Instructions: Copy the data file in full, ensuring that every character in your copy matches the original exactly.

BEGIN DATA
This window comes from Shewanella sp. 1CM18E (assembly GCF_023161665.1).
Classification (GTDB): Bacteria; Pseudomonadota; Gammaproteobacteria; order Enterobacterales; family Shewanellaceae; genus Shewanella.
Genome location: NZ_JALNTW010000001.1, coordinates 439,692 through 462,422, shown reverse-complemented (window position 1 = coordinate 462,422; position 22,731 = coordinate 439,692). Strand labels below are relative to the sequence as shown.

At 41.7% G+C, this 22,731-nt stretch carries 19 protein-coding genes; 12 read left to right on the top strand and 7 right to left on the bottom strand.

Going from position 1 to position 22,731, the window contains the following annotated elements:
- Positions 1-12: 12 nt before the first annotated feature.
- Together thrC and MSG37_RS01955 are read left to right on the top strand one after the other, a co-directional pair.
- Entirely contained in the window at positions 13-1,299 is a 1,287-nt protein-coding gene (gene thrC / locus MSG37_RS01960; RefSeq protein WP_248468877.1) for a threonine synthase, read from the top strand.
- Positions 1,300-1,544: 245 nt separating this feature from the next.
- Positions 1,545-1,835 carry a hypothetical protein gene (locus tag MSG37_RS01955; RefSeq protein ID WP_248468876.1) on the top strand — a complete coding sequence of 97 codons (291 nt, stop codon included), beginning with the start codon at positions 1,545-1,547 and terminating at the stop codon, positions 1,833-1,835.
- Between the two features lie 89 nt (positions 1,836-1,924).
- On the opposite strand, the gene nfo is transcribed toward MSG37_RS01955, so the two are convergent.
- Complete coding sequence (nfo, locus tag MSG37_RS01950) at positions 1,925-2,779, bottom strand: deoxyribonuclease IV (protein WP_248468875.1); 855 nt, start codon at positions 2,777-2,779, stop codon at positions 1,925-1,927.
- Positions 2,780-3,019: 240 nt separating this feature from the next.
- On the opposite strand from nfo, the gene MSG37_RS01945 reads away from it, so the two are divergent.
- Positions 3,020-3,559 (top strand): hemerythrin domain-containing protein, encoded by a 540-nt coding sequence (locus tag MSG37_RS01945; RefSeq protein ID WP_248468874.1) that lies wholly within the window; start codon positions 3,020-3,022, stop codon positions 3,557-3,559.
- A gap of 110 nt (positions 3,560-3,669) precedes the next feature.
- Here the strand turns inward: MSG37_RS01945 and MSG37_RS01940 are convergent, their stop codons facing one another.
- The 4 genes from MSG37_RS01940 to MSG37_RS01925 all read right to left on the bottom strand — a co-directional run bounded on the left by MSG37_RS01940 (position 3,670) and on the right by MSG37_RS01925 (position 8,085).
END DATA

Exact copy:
This window comes from Shewanella sp. 1CM18E (assembly GCF_023161665.1).
Classification (GTDB): Bacteria; Pseudomonadota; Gammaproteobacteria; order Enterobacterales; family Shewanellaceae; genus Shewanella.
Genome location: NZ_JALNTW010000001.1, coordinates 439,692 through 462,422, shown reverse-complemented (window position 1 = coordinate 462,422; position 22,731 = coordinate 439,692). Strand labels below are relative to the sequence as shown.

At 41.7% G+C, this 22,731-nt stretch carries 19 protein-coding genes; 12 read left to right on the top strand and 7 right to left on the bottom strand.

Going from position 1 to position 22,731, the window contains the following annotated elements:
- Positions 1-12: 12 nt before the first annotated feature.
- Together thrC and MSG37_RS01955 are read left to right on the top strand one after the other, a co-directional pair.
- Entirely contained in the window at positions 13-1,299 is a 1,287-nt protein-coding gene (gene thrC / locus MSG37_RS01960; RefSeq protein WP_248468877.1) for a threonine synthase, read from the top strand.
- Positions 1,300-1,544: 245 nt separating this feature from the next.
- Positions 1,545-1,835 carry a hypothetical protein gene (locus tag MSG37_RS01955; RefSeq protein ID WP_248468876.1) on the top strand — a complete coding sequence of 97 codons (291 nt, stop codon included), beginning with the start codon at positions 1,545-1,547 and terminating at the stop codon, positions 1,833-1,835.
- Between the two features lie 89 nt (positions 1,836-1,924).
- On the opposite strand, the gene nfo is transcribed toward MSG37_RS01955, so the two are convergent.
- Complete coding sequence (nfo, locus tag MSG37_RS01950) at positions 1,925-2,779, bottom strand: deoxyribonuclease IV (protein WP_248468875.1); 855 nt, start codon at positions 2,777-2,779, stop codon at positions 1,925-1,927.
- Positions 2,780-3,019: 240 nt separating this feature from the next.
- On the opposite strand from nfo, the gene MSG37_RS01945 reads away from it, so the two are divergent.
- Positions 3,020-3,559 (top strand): hemerythrin domain-containing protein, encoded by a 540-nt coding sequence (locus tag MSG37_RS01945; RefSeq protein ID WP_248468874.1) that lies wholly within the window; start codon positions 3,020-3,022, stop codon positions 3,557-3,559.
- A gap of 110 nt (positions 3,560-3,669) precedes the next feature.
- Here the strand turns inward: MSG37_RS01945 and MSG37_RS01940 are convergent, their stop codons facing one another.
- The 4 genes from MSG37_RS01940 to MSG37_RS01925 all read right to left on the bottom strand — a co-directional run bounded on the left by MSG37_RS01940 (position 3,670) and on the right by MSG37_RS01925 (position 8,085).